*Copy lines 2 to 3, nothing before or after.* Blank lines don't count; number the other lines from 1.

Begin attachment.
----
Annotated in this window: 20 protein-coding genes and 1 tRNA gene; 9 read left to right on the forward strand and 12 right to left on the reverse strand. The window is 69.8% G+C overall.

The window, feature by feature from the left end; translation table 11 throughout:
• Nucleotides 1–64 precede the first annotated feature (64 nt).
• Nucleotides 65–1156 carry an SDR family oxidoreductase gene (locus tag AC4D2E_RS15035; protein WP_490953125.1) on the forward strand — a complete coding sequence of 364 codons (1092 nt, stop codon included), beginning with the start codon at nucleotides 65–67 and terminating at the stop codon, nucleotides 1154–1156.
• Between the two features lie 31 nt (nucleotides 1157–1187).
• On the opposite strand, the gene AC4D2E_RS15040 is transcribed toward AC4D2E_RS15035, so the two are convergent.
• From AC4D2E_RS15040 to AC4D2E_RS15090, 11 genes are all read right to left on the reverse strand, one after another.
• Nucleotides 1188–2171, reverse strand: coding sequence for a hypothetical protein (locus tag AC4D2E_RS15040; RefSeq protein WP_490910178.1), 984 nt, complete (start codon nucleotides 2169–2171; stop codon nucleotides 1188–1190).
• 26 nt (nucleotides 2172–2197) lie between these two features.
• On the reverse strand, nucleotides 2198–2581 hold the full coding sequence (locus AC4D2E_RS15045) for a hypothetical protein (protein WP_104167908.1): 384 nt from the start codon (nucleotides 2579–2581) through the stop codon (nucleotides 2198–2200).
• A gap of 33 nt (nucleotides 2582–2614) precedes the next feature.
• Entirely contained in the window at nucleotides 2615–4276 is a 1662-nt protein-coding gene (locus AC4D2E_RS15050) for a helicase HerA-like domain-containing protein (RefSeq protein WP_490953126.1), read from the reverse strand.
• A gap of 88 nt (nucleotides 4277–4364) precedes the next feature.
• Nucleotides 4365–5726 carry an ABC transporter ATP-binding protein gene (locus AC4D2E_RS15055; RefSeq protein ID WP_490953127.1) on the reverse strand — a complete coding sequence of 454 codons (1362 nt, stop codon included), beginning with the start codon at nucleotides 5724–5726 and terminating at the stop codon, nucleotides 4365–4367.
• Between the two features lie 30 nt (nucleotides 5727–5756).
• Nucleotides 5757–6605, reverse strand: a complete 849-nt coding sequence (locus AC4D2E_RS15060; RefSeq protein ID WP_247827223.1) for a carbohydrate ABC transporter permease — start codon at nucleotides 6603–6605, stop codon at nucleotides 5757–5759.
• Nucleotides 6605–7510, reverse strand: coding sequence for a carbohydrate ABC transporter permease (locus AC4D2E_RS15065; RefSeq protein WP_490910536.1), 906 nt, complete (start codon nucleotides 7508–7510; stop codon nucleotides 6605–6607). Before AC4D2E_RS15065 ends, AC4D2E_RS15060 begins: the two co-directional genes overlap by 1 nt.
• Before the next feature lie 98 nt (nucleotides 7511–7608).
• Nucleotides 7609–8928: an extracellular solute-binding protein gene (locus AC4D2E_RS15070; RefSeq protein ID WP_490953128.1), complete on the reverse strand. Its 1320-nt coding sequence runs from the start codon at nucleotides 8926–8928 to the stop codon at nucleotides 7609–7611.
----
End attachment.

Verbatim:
The window, feature by feature from the left end; translation table 11 throughout:
• Nucleotides 1–64 precede the first annotated feature (64 nt).